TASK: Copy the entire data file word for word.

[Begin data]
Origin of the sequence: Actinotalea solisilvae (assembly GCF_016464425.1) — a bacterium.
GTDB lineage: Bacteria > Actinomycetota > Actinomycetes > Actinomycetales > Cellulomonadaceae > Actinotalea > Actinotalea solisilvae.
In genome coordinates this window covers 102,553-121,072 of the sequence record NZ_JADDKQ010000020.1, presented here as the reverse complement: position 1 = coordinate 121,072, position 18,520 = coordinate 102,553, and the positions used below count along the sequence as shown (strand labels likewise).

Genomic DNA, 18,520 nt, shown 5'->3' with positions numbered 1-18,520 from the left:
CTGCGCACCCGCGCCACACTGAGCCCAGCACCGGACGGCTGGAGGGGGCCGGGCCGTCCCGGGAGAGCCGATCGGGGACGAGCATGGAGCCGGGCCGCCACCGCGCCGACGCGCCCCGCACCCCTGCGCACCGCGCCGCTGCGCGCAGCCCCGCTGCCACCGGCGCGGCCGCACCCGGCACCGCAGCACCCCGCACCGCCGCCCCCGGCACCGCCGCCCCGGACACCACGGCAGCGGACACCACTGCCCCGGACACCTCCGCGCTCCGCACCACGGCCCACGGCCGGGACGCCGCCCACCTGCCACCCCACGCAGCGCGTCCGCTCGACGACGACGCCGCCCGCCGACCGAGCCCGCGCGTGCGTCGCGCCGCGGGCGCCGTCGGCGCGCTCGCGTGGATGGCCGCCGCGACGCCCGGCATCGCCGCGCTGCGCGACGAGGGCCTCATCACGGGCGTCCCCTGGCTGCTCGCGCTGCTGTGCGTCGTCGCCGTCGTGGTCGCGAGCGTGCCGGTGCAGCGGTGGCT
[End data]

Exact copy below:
Origin of the sequence: Actinotalea solisilvae (assembly GCF_016464425.1) — a bacterium.
GTDB lineage: Bacteria > Actinomycetota > Actinomycetes > Actinomycetales > Cellulomonadaceae > Actinotalea > Actinotalea solisilvae.
In genome coordinates this window covers 102,553-121,072 of the sequence record NZ_JADDKQ010000020.1, presented here as the reverse complement: position 1 = coordinate 121,072, position 18,520 = coordinate 102,553, and the positions used below count along the sequence as shown (strand labels likewise).

Genomic DNA, 18,520 nt, shown 5'->3' with positions numbered 1-18,520 from the left:
CTGCGCACCCGCGCCACACTGAGCCCAGCACCGGACGGCTGGAGGGGGCCGGGCCGTCCCGGGAGAGCCGATCGGGGACGAGCATGGAGCCGGGCCGCCACCGCGCCGACGCGCCCCGCACCCCTGCGCACCGCGCCGCTGCGCGCAGCCCCGCTGCCACCGGCGCGGCCGCACCCGGCACCGCAGCACCCCGCACCGCCGCCCCCGGCACCGCCGCCCCGGACACCACGGCAGCGGACACCACTGCCCCGGACACCTCCGCGCTCCGCACCACGGCCCACGGCCGGGACGCCGCCCACCTGCCACCCCACGCAGCGCGTCCGCTCGACGACGACGCCGCCCGCCGACCGAGCCCGCGCGTGCGTCGCGCCGCGGGCGCCGTCGGCGCGCTCGCGTGGATGGCCGCCGCGACGCCCGGCATCGCCGCGCTGCGCGACGAGGGCCTCATCACGGGCGTCCCCTGGCTGCTCGCGCTGCTGTGCGTCGTCGCCGTCGTGGTCGCGAGCGTGCCGGTGCAGCGGTGGCT